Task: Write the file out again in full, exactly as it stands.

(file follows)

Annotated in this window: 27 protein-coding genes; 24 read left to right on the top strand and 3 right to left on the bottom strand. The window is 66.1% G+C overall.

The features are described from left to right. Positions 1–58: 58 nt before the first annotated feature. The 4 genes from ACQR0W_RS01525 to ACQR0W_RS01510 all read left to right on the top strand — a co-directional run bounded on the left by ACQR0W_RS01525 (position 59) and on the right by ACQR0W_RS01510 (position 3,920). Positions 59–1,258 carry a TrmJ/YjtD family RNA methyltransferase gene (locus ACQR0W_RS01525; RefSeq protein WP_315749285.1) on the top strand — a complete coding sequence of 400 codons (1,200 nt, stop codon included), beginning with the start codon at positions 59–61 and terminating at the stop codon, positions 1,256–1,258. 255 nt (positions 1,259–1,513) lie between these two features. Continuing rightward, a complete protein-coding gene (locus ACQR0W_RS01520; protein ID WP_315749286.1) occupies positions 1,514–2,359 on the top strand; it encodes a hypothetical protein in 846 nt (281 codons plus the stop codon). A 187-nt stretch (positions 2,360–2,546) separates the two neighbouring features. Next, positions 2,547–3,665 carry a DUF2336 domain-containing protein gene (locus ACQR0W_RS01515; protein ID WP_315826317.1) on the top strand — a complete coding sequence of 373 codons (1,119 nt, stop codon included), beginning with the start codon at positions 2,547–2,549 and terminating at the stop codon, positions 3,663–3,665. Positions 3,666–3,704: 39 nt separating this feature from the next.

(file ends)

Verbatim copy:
Annotated in this window: 27 protein-coding genes; 24 read left to right on the top strand and 3 right to left on the bottom strand. The window is 66.1% G+C overall.

The features are described from left to right. Positions 1–58: 58 nt before the first annotated feature. The 4 genes from ACQR0W_RS01525 to ACQR0W_RS01510 all read left to right on the top strand — a co-directional run bounded on the left by ACQR0W_RS01525 (position 59) and on the right by ACQR0W_RS01510 (position 3,920). Positions 59–1,258 carry a TrmJ/YjtD family RNA methyltransferase gene (locus ACQR0W_RS01525; RefSeq protein WP_315749285.1) on the top strand — a complete coding sequence of 400 codons (1,200 nt, stop codon included), beginning with the start codon at positions 59–61 and terminating at the stop codon, positions 1,256–1,258. 255 nt (positions 1,259–1,513) lie between these two features. Continuing rightward, a complete protein-coding gene (locus ACQR0W_RS01520; protein ID WP_315749286.1) occupies positions 1,514–2,359 on the top strand; it encodes a hypothetical protein in 846 nt (281 codons plus the stop codon). A 187-nt stretch (positions 2,360–2,546) separates the two neighbouring features. Next, positions 2,547–3,665 carry a DUF2336 domain-containing protein gene (locus ACQR0W_RS01515; protein ID WP_315826317.1) on the top strand — a complete coding sequence of 373 codons (1,119 nt, stop codon included), beginning with the start codon at positions 2,547–2,549 and terminating at the stop codon, positions 3,663–3,665. Positions 3,666–3,704: 39 nt separating this feature from the next.